Hi, so in essence I have two little scripts: a server side script and a client side script. My client script sends a request to the server, and the server sends a string to the client. Once I get the string back into the client, I set it to the variable myString (the value is "20,17,18,19,"). After, I run the following code:

myList = []
parts = myString.split(",")
for x in parts:
    myList.append(x)
print myList

The following is returned:

I'm not sure, but is this hex or something? And why am I getting this kind of behavior? Thanks in advance.

It seems that your communication protocol adds null characters "\x00" in the string. The first thing you could do is remove these characters with

myString = myString.replace("\x00", "")

The other question, as you said, is to understand why your server sends these null chars. Without the server and client's code, it's difficult to guess.

Okay, removing the null characters from the string worked, except I'm still curious to why this happens and how I can prevent having to remove the null characters in the first place.

Here is my code for the server:

#!/usr/bin/python
# ConnHandler.py

import sys
import socket
import asyncore
from asynchat import async_chat
import DatabaseHandler

"""
Overview of script:

The script contains three main classes: CommandHandler, MainChannel, and MainServer. MainServer is the raw server
that sits and waits for connections from clients. Once a client is connected, they more to the "MainChannel", where
they can then send commands, which are all interpreted by CommandHandler.
"""

class CommandHandler():
    
    def __init__(self, session, data):
        'This method is called whenever the server recieves a possible command.'
        if not data.strip(): return
        databaseHandle = DatabaseHandler.Database()
        if data.strip() == "/getlists":
            allLists = databaseHandle.getLists() # Grab available list numbers from database
            session.push(allLists) # Sends a list containing the list numbers available to the client

class MainChannel(async_chat):
    
    def __init__(self, server, sock):
        async_chat.__init__(self, sock)
        self.server = server
        self.set_terminator("\r\n")
        self.data = []
        self.name = None
    
    def collect_incoming_data(self, data):
        self.data.append(data)

    def found_terminator(self):
        'When data is received, it is caught by this method and then is sent to the "CommandHandler"'
        line = ''.join(self.data)
        self.data = []
        CommandHandler(self, line)

class MainServer(asyncore.dispatcher):

    def __init__(self, port):
        asyncore.dispatcher.__init__(self)
        self.port = port
        self.create_socket(socket.AF_INET, socket.SOCK_STREAM)
        self.bind(("", port))
        self.listen(5)
        #print "listening on port", self.port

    def handle_accept(self):
        'When a client connects to the server, they are recognized here and they are sent to the "MainChannel"'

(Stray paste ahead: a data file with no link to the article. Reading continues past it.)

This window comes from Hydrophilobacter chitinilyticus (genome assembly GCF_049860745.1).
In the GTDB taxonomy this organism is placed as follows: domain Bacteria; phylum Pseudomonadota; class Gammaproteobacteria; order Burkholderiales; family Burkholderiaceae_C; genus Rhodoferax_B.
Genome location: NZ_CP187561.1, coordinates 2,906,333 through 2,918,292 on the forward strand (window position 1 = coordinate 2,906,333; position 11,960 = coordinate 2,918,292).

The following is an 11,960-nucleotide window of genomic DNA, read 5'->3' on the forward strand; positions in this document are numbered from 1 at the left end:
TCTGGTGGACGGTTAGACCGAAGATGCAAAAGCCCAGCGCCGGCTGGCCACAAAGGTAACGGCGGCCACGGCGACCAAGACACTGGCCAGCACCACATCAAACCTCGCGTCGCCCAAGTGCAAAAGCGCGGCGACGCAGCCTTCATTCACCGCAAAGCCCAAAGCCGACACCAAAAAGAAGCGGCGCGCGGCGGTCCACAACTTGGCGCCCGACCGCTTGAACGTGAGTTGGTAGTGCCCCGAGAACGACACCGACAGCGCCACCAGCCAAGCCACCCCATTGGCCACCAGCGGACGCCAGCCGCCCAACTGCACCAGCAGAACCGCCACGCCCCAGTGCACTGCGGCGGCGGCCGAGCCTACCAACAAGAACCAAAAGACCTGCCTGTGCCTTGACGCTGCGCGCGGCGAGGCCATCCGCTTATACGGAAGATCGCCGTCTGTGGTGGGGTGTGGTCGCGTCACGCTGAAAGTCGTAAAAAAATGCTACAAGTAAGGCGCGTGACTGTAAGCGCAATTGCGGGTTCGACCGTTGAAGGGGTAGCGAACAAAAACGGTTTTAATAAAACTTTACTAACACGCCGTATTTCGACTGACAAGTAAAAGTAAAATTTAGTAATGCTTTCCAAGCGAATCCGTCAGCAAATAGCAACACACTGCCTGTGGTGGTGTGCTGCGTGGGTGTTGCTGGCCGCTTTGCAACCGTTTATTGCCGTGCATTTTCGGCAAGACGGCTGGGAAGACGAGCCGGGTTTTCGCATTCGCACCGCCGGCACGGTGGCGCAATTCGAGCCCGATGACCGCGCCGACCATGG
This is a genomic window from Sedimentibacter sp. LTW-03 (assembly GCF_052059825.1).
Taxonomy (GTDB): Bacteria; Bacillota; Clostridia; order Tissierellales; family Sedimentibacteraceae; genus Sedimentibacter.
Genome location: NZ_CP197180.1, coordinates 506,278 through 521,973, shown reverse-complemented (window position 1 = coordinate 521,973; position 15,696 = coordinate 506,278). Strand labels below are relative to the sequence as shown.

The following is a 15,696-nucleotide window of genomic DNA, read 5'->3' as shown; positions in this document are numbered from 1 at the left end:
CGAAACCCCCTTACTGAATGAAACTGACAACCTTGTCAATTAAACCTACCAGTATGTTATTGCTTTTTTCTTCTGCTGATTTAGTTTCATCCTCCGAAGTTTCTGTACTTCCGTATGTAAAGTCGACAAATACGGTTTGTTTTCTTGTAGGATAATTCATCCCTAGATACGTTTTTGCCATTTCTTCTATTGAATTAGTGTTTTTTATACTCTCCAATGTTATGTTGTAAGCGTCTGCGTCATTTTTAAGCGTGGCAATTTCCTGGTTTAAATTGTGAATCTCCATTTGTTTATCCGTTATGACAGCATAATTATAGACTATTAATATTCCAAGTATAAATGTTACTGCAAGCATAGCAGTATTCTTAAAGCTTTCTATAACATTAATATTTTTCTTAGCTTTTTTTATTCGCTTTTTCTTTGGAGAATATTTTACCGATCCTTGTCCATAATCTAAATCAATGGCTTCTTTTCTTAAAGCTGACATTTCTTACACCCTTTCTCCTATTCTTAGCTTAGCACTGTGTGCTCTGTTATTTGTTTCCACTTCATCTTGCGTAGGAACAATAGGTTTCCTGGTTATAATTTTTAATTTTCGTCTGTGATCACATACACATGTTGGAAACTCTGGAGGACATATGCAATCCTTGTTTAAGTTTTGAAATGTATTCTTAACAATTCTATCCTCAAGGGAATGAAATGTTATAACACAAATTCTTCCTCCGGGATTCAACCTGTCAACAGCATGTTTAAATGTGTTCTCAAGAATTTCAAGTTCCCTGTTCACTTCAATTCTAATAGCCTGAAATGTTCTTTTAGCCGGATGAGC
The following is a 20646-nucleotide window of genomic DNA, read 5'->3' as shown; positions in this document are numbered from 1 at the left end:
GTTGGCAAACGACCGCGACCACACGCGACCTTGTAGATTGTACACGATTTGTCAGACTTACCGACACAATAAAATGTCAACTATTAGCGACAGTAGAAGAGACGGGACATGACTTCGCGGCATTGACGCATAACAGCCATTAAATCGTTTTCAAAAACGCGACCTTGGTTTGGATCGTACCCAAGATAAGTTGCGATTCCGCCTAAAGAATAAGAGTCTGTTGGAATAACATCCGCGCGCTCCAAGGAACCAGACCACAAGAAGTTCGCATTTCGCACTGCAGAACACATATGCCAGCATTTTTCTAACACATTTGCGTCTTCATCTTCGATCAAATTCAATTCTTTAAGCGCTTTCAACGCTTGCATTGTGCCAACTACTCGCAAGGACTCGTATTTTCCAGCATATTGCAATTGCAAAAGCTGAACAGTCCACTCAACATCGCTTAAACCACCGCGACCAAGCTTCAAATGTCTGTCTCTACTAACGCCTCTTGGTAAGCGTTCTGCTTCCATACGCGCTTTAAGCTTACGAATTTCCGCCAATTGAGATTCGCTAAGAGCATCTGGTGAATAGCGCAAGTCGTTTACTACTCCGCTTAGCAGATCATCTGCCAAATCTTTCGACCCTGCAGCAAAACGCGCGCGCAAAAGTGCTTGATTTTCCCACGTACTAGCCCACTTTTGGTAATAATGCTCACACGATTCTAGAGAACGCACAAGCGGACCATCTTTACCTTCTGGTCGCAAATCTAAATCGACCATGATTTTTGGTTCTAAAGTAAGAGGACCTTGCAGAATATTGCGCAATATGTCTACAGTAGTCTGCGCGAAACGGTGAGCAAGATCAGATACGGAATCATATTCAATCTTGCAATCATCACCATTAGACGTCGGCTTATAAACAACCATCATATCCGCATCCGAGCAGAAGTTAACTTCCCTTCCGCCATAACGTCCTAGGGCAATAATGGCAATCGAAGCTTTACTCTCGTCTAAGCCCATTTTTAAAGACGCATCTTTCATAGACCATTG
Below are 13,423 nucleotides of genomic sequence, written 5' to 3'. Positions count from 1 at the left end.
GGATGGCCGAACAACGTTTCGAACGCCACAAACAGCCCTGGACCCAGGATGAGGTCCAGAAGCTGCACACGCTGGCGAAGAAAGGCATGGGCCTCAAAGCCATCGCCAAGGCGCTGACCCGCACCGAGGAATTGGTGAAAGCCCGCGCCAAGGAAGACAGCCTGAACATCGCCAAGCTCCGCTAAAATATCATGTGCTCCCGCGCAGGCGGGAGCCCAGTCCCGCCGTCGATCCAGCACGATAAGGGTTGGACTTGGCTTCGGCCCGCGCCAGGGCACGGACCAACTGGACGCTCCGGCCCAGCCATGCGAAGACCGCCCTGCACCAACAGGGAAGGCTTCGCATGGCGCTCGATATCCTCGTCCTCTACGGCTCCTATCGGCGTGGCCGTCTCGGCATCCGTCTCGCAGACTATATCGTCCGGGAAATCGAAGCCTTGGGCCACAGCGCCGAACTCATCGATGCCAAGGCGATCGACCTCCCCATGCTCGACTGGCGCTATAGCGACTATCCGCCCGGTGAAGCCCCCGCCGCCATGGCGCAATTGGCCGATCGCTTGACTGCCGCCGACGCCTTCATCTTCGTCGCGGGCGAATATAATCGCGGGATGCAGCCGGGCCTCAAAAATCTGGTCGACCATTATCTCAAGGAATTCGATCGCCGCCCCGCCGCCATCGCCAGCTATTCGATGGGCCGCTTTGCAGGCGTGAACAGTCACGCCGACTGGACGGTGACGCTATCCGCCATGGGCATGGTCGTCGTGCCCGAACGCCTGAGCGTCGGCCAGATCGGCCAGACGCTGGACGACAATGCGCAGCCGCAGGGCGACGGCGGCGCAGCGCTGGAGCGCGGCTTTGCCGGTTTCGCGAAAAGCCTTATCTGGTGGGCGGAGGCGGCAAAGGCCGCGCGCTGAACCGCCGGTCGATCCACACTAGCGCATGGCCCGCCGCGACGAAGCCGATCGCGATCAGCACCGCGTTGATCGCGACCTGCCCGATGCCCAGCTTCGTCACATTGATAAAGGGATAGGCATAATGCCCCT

conn, addr = self.accept()
        MainChannel(self, conn)

port = 5019
server = MainServer(port)
asyncore.loop()

The code contains a summary and some comments which should hopefully prevent confusion. My "DatabaseHandler" import is simply another file which solely interacts with the database, and so I don't think it should be a problem, but correct me if I am wrong.

Thanks again.

The \x00 characters look like characters added by a serialization protocol like marshal.dumps.
What is the type of the variable allLists that you send to async_chat.push ? If it's not a string, I think you should serialize it with pickle

session.push(pickle.dumps(allLists))

and then on the client side

data = pickle.loads(myString)

Edited 6 Years Ago by Gribouillis: n/a

Hmm. Well the 'allLists' variable is indeed a string, to be more exact, it's value is "17,20,18,19,". I have no idea what could be going on here, as I wrote a full fledged instant messaging program with this exact same library and never had a similar problem.

Thanks again.

Did you print the repr(allLists) before sending it to see if it contains the null chars ?

Edited 6 Years Ago by Gribouillis: n/a

Sadly that doesn't seem to hint at anything either. It simply returns u'20,17,18,19,' . Is it time to just let the asynchat module win? I could just cope with the null characters if necessary.

Oh wow, well you just hit it right on the head. I had no idea that it would be so picky about the encoding. Well, thank you for all your wonderful help. Problem solved.

Edited 6 Years Ago by SoulMazer: n/a

I think I've found what async_chat did with your unicode string, it encoded it in utf32 before transmitting it. Here are a few tests with python 2.6

>>> s = '2\x00\x00\x000\x00\x00\x00,\x00\x00\x001\x00\x00\x007\x00\x00\x00,\x00\x00\x001\x00\x00\x008\x00\x00\x00,\x00\x00\x001\x00\x00\x009\x00\x00\x00,\x00\x00\x00'
>>> t = s.decode('utf32')
>>> t
u'20,17,18,19,'
>>> t.encode('utf32')
'\xff\xfe\x00\x002\x00\x00\x000\x00\x00\x00,\x00\x00\x001\x00\x00\x007\x00\x00\x00,\x00\x00\x001\x00\x00\x008\x00\x00\x00,\x00\x00\x001\x00\x00\x009\x00\x00\x00,\x00\x00\x00'

When encoding, a header with 4 bytes is added, but this is systematic because if you encode the empty unicode string, you get

>>> empty = u''
>>> empty.encode('utf32')
'\xff\xfe\x00\x00'

so async_chat removed this header.
So an alternative to pushing str(allLists) is to write myString = myString.decode('utf32') in the client. This allows you to pass unicode strings (but in that case, you should always pass unicode strings).

Edited 6 Years Ago by Gribouillis: n/a

Wow, thank you for the wonderful follow up. That's a great explanation of the logistics of async_chat encoding.

Thank you again.

This question has already been answered. Start a new discussion instead.